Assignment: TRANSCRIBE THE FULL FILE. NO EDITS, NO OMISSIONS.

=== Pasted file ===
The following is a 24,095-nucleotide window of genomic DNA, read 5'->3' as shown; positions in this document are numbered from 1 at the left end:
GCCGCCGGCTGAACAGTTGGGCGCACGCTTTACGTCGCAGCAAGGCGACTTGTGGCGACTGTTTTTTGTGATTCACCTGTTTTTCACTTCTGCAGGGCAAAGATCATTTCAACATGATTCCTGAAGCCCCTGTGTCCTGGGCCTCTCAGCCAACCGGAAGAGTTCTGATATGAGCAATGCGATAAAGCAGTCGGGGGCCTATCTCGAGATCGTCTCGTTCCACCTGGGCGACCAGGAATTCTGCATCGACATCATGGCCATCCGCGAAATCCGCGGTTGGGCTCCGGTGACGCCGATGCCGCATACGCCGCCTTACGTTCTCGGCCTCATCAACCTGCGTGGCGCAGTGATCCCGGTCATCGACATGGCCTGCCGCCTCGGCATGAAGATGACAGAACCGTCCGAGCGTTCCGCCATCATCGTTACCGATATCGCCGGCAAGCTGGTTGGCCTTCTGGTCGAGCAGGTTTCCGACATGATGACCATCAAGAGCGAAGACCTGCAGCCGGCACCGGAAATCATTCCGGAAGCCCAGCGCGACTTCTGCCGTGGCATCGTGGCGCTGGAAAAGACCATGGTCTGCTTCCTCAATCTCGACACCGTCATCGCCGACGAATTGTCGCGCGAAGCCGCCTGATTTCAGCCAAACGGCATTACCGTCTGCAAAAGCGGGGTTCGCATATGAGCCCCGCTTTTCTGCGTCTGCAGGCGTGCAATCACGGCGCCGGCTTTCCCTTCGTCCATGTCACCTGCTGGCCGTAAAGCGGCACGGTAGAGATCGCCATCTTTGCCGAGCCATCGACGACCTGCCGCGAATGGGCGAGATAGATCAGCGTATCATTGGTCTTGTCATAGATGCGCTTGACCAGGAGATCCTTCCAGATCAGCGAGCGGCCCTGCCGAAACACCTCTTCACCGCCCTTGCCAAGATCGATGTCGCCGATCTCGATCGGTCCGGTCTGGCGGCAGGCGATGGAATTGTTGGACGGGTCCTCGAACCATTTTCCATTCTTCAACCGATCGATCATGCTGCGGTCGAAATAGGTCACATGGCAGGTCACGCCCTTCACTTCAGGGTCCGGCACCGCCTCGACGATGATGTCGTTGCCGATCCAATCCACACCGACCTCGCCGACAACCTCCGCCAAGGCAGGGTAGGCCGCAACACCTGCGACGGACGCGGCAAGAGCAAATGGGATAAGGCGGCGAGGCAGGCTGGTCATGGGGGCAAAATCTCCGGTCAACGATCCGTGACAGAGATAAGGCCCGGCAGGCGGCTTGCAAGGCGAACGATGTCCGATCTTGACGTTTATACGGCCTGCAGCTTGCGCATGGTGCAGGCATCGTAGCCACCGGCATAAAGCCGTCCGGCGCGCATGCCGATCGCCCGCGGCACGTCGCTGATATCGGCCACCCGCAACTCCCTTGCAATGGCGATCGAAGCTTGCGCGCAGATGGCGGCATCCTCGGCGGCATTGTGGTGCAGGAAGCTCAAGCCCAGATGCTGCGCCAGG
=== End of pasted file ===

The following is a 24,095-nucleotide window of genomic DNA, read 5'->3' as shown; positions in this document are numbered from 1 at the left end:
GCCGCCGGCTGAACAGTTGGGCGCACGCTTTACGTCGCAGCAAGGCGACTTGTGGCGACTGTTTTTTGTGATTCACCTGTTTTTCACTTCTGCAGGGCAAAGATCATTTCAACATGATTCCTGAAGCCCCTGTGTCCTGGGCCTCTCAGCCAACCGGAAGAGTTCTGATATGAGCAATGCGATAAAGCAGTCGGGGGCCTATCTCGAGATCGTCTCGTTCCACCTGGGCGACCAGGAATTCTGCATCGACATCATGGCCATCCGCGAAATCCGCGGTTGGGCTCCGGTGACGCCGATGCCGCATACGCCGCCTTACGTTCTCGGCCTCATCAACCTGCGTGGCGCAGTGATCCCGGTCATCGACATGGCCTGCCGCCTCGGCATGAAGATGACAGAACCGTCCGAGCGTTCCGCCATCATCGTTACCGATATCGCCGGCAAGCTGGTTGGCCTTCTGGTCGAGCAGGTTTCCGACATGATGACCATCAAGAGCGAAGACCTGCAGCCGGCACCGGAAATCATTCCGGAAGCCCAGCGCGACTTCTGCCGTGGCATCGTGGCGCTGGAAAAGACCATGGTCTGCTTCCTCAATCTCGACACCGTCATCGCCGACGAATTGTCGCGCGAAGCCGCCTGATTTCAGCCAAACGGCATTACCGTCTGCAAAAGCGGGGTTCGCATATGAGCCCCGCTTTTCTGCGTCTGCAGGCGTGCAATCACGGCGCCGGCTTTCCCTTCGTCCATGTCACCTGCTGGCCGTAAAGCGGCACGGTAGAGATCGCCATCTTTGCCGAGCCATCGACGACCTGCCGCGAATGGGCGAGATAGATCAGCGTATCATTGGTCTTGTCATAGATGCGCTTGACCAGGAGATCCTTCCAGATCAGCGAGCGGCCCTGCCGAAACACCTCTTCACCGCCCTTGCCAAGATCGATGTCGCCGATCTCGATCGGTCCGGTCTGGCGGCAGGCGATGGAATTGTTGGACGGGTCCTCGAACCATTTTCCATTCTTCAACCGATCGATCATGCTGCGGTCGAAATAGGTCACATGGCAGGTCACGCCCTTCACTTCAGGGTCCGGCACCGCCTCGACGATGATGTCGTTGCCGATCCAATCCACACCGACCTCGCCGACAACCTCCGCCAAGGCAGGGTAGGCCGCAACACCTGCGACGGACGCGGCAAGAGCAAATGGGATAAGGCGGCGAGGCAGGCTGGTCATGGGGGCAAAATCTCCGGTCAACGATCCGTGACAGAGATAAGGCCCGGCAGGCGGCTTGCAAGGCGAACGATGTCCGATCTTGACGTTTATACGGCCTGCAGCTTGCGCATGGTGCAGGCATCGTAGCCACCGGCATAAAGCCGTCCGGCGCGCATGCCGATCGCCCGCGGCACGTCGCTGATATCGGCCACCCGCAACTCCCTTGCAATGGCGATCGAAGCTTGCGCGCAGATGGCGGCATCCTCGGCGGCATTGTGGTGCAGGAAGCTCAAGCCCAGATGCTGCGCCAGG